I’d just experienced a painful loss and felt my whole world had collapsed. But even when my own skin didn’t feel safe, my therapist’s office was a refuge. In that room, reassured by her care and presence, I was beginning to feel, at times, that I might someday be okay again. Often the work of healing felt like doing something akin to yoga in an earthquake, but if my therapist stayed very, very still and ready to catch me, I thought, perhaps, I could get there.

Then, on one particularly rough day, when it was a struggle to even go to therapy, I was shocked to walk through the door and find her office completely redecorated. Without any prior notice, the space that had held me for so long, with its muted hues and comfortable furniture, had changed to such an extreme that I felt almost dizzy as I navigated the room. In what used to be open space between us, a new coffee table now seemed like a brick wall. The cushioned chair I’d sunk into week after week had been replaced by one without armrests, and I pictured myself collapsing off the edge into a heap on the floor.

I felt obligated to compliment her on the décor, but as a clinician, I was furious at the thought that she’d failed to warn other clients in vulnerable states about these disorienting changes. My tough side kicked in. Recalling all the times she’d observed that I never get angry at people who mistreat me, I asked pointedly what on earth she was thinking to make such a sudden redesign without preparing her clients. As I registered my protest, my ire only increased. I even went as far as to ask her about her personal safety plan should an angry client smash this new glass table.

I think I scared her, but at that moment I needed a solid clinician to hold my feelings. Instead of patiently listening, however, she abruptly pushed the coffee table to the side, annoyance flaring in her eyes. When she remarked that I clearly don’t want any boundaries between us, it sounded like an accusation. I left the session feeling angry and bereft.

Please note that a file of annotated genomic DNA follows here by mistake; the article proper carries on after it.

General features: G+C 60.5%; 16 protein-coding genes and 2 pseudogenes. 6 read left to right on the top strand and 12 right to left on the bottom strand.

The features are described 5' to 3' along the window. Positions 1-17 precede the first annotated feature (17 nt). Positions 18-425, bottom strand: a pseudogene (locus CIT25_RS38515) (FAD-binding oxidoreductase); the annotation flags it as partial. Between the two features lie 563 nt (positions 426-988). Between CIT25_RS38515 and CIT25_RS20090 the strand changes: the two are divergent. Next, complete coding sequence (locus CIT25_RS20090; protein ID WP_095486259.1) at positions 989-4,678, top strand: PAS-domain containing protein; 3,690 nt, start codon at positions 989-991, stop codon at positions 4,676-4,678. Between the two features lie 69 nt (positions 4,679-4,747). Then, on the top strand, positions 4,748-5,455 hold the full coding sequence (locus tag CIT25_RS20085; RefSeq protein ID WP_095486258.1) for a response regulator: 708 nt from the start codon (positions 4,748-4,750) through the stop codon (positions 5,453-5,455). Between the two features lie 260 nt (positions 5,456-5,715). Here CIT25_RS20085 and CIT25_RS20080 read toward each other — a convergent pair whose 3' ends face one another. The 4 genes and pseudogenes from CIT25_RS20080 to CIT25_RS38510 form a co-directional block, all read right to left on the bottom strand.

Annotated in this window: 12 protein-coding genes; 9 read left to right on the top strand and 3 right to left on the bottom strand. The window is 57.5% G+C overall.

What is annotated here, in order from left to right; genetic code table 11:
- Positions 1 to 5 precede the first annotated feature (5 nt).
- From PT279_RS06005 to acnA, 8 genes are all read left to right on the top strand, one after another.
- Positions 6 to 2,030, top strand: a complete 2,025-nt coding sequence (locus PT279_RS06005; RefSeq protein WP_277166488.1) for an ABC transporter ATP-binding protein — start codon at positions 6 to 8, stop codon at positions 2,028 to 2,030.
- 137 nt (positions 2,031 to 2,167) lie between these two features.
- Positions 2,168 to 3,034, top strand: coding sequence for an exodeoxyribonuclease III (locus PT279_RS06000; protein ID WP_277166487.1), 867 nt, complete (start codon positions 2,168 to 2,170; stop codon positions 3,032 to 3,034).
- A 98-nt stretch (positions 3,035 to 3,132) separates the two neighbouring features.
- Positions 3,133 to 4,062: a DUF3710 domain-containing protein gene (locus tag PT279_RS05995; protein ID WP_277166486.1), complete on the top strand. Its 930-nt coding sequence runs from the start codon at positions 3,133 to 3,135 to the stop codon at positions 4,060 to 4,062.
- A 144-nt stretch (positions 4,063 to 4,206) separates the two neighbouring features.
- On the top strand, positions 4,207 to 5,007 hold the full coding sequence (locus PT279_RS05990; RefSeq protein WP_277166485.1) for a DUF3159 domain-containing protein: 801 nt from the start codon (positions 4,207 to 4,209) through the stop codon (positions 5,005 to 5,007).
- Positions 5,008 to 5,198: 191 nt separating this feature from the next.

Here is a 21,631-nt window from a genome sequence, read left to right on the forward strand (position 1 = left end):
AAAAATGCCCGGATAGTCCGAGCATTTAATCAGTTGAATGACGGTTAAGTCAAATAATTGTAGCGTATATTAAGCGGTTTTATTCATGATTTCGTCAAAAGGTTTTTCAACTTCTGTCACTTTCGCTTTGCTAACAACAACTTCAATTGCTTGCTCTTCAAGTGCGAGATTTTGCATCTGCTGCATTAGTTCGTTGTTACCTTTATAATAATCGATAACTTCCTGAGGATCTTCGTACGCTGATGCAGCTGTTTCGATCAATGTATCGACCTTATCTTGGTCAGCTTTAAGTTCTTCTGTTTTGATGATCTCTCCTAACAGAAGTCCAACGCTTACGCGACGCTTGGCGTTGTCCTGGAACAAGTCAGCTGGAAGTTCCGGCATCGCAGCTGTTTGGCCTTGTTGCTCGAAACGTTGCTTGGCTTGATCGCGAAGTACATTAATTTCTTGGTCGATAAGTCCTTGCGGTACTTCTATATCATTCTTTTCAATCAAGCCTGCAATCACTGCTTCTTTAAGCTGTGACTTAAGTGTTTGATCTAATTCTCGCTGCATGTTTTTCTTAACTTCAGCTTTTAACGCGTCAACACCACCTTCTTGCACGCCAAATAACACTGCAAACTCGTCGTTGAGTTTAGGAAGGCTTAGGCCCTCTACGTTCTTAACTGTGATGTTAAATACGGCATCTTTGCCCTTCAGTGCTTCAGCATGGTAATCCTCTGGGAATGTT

When working with my own clients on distress tolerance and dialectics, I’d often present an immediately tangible example: my experience of subletting an office in the perfect location but having to occupy it with someone else’s unattractive stylings. My clients all seemed to get this: we can be happy and unhappy with our circumstances at the same time. But when I learned that the space was to become my own, they were thrilled for me. “It’s your dream!” many exclaimed.

It might have been my dream, but I approached it like our project. Some clinicians might balk at this idea, but I hadn’t forgotten how it had felt to have a therapist abruptly redesign our holding environment. More importantly, as a trauma therapist, my goal is to help clients shed old schemas around attachment and explore feelings of invisibility, obliteration, control, and shame. One thing I’ve found contributes to shame in the therapeutic relationship is a client’s inability to feel they can contribute by helping me with anything. I soon realized here was a perfect opportunity to even that playing field a little, through a collaborative exercise.

I broached the subject by first sharing the good news about the office now being mine, and then by telling my clients that I’d once had a therapist who renovated her office without any heads up. I let them know I wanted this to be as smooth a transition as I could make it. In fact, I invited their ideas to make the room more comfortable. “A fountain!” “A throw blanket!” “A foot rest!” “A toy box!” “Paint over those brown doors!” “Paint the room lavender!” We giggled, we compromised, and I reassured them that they’d get an update each week about what would be different when they next came in. Getting the message that I welcomed their input, made each client sit up a little straighter.

The space I’d been subletting had orange walls, brown carpeting, mustard-colored seating, and gold and red paisley throw pillows with matching curtains. All of it was an assault on my sense of aesthetics, and I did a poor job keeping that a secret. In fact, my intolerance for the look of the room became an ongoing joke. My clients seemed more than ready for me to settle in comfortably, perhaps feeling this could only help me help them. So up went the cream paint squares, along with the carpet samples in sandy hues.